All Posts in Category: General Mental Health

sad woman looking out the window

Pandemic Fatigue: How To Stay Mentally Healthy In The Covid Era

As 2020 draws to a close, many of us are experiencing pandemic fatigue. We’re all tired of wearing masks and social distancing. Most of us just want to go back to traveling, enjoying time with family and friends, and the normal world we used to know. This is the time when it is so important for our mental health that we keep a positive outlook and not allow boredom and pessimism to creep in.

Often, when we get closer to the end of a trying period in our lives, there is the temptation to give up. After all, going through long stretches of a challenge can make it seem as if we are not making progress. In the case of the pandemic, isolation from our friends and family coupled with fear of getting sick and concern for loved ones just adds to our anxiety and stress.

Signs Of Pandemic Fatigue

Our emotions have been running on high alert for months now. Living under this elevated level of awareness without a break means we’re always in fight-or-flight made, resulting in pandemic fatigue.

Signs of pandemic fatigue can take several forms, including:

  • No motivation
  • Feeling hopeless
  • Not sleeping well or sleeping too much
  • Feeling irritable or on edge
  • Overindulging in unhealthy foods or skipping meals altogether
  • Substance abuse or increased use of alcohol, recreational drugs, etc.

What Can I Do To Feel Better If I Am Anxious And Scared About Covid-19?

If you feel like you are constantly on edge or overly worried about the pandemic, know that you are not alone. The Centers for Disease Control and Prevention (CDC) reports that, “Symptoms of anxiety disorder and depressive disorder increased considerably in the United States during April–June of 2020, compared with the same period in 2019.”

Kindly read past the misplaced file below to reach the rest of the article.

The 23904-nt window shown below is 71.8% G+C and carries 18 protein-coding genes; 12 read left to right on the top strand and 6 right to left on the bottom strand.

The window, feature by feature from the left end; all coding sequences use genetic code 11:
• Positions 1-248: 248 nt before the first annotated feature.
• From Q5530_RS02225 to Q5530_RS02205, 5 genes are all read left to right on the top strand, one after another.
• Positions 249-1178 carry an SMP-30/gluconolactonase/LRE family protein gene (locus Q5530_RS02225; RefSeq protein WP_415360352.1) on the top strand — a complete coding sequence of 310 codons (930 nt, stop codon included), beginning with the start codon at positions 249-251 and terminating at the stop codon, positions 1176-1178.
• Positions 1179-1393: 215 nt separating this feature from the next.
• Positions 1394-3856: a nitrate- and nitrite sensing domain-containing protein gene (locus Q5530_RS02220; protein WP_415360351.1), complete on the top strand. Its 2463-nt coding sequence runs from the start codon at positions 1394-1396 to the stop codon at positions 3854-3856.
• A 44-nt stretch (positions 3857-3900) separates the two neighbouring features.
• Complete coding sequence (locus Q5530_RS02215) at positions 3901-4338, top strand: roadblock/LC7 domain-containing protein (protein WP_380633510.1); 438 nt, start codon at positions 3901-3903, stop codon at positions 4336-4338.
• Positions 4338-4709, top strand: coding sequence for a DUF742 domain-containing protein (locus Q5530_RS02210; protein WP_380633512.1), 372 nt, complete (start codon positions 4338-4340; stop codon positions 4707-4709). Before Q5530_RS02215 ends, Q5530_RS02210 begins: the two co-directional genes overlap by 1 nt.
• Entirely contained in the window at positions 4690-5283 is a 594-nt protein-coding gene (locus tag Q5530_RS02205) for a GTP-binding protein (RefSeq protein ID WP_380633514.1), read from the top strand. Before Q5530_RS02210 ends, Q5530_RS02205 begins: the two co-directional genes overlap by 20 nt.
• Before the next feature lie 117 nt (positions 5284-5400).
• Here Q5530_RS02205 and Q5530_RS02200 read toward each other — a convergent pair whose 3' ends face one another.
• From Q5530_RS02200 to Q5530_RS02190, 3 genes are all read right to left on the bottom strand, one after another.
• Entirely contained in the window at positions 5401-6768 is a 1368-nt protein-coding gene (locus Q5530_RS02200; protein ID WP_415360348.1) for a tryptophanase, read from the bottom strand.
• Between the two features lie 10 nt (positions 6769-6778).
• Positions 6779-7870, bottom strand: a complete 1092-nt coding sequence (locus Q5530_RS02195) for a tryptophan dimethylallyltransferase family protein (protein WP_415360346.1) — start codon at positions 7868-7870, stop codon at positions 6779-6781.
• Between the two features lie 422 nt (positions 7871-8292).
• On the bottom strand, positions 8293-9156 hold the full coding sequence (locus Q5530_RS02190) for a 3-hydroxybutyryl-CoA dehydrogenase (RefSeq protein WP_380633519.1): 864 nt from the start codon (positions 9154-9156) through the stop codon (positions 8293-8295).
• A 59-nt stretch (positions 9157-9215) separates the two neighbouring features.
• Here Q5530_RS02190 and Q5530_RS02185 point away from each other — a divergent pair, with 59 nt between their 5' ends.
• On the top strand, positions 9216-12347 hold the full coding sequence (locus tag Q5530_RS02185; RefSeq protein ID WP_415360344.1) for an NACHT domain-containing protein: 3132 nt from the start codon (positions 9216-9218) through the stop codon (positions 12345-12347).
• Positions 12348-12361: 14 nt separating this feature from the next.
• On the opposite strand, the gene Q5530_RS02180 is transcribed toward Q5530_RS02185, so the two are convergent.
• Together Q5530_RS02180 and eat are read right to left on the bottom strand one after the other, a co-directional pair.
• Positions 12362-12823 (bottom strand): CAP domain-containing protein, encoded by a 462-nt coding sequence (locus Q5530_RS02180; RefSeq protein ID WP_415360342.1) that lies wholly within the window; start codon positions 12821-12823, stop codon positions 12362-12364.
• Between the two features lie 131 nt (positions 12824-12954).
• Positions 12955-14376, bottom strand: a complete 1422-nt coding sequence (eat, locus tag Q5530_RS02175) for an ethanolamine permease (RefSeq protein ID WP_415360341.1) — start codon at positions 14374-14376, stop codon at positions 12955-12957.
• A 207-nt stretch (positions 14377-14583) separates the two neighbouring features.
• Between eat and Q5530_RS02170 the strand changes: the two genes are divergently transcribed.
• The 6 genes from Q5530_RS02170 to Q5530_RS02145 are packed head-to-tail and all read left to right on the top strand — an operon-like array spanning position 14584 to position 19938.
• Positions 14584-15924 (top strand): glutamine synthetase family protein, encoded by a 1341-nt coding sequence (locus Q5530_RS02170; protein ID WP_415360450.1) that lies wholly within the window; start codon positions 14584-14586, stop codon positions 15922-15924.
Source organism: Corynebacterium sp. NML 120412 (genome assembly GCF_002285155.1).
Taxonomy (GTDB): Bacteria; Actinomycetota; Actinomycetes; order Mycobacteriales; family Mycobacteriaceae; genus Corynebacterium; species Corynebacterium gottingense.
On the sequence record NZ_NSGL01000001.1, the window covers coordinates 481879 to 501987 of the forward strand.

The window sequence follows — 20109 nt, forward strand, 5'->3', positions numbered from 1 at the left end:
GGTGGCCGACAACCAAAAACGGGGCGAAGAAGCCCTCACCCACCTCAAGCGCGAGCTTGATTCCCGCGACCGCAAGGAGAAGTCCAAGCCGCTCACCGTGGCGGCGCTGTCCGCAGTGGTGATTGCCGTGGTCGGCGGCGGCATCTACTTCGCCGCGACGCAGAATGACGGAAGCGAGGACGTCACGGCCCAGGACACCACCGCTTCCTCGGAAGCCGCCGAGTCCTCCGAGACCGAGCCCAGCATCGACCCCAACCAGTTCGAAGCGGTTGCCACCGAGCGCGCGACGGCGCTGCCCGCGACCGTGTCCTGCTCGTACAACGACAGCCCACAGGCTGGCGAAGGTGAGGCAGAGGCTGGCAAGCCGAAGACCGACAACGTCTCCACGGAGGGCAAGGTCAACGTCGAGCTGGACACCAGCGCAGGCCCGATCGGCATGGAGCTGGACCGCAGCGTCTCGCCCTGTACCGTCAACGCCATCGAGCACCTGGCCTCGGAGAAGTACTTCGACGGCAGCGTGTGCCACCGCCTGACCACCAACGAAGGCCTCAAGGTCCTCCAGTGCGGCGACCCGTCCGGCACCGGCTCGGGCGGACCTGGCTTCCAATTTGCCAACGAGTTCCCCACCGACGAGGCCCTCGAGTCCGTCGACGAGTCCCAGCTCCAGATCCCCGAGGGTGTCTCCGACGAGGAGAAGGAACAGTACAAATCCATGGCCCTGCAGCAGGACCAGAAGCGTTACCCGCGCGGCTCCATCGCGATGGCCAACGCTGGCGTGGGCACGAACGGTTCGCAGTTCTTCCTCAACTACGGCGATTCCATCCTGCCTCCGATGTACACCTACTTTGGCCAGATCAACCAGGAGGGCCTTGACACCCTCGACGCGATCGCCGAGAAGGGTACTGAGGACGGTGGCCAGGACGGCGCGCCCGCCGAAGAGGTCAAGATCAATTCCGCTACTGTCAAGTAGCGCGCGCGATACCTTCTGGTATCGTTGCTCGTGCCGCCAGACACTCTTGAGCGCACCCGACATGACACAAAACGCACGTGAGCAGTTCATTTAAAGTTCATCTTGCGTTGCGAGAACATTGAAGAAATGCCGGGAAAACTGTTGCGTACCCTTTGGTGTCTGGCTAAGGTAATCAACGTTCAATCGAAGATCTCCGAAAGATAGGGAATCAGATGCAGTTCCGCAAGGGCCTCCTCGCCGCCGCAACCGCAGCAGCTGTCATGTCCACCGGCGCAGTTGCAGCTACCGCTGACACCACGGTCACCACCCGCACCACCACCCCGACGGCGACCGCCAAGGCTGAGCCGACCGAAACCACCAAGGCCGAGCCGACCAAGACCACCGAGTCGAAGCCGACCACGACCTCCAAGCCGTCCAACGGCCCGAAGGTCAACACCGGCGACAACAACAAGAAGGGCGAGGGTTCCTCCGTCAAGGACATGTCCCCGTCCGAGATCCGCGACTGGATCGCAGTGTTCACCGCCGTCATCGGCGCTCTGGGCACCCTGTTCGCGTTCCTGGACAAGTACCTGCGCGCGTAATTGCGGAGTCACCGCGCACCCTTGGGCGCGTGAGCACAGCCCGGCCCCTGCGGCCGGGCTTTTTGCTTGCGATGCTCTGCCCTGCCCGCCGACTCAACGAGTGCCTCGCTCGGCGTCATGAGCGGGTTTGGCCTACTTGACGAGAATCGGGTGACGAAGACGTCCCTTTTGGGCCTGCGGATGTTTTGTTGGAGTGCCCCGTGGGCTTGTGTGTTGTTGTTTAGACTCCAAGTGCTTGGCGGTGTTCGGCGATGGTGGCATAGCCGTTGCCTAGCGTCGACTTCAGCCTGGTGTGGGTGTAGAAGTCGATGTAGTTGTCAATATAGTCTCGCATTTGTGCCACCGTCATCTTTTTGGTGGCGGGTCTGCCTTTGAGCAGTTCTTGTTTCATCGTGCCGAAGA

This pandemic has not only brought disease to our front doors, it has given us other things to cope with, as well. Many of us are dealing with job loss and/or grieving the loss of loved ones. We may have new or worsening relationship challenges or financial concerns. Dealing with a pandemic is one thing, but adding these other stressors makes it much more difficult to cope. Be kind to yourself during this time.

One of the most helpful things you can do is to disconnect or limit your social media feeds and news reports. The constant news coverage of death tolls and illness can be demoralizing and social media posts can drive those fears to new levels. It’s enough to make us despair of ever getting our old lives back.

We recommend that you set a time limit for watching the news or reading news stories. In addition, set a goal that you’ll only check them once a day.

Likewise, we suggest backing off on your social media time and limiting your interaction to once a day for a reasonable amount of time. You may feel more anxious at first due to fear of missing out, but stick with it and you’ll soon see the positive results.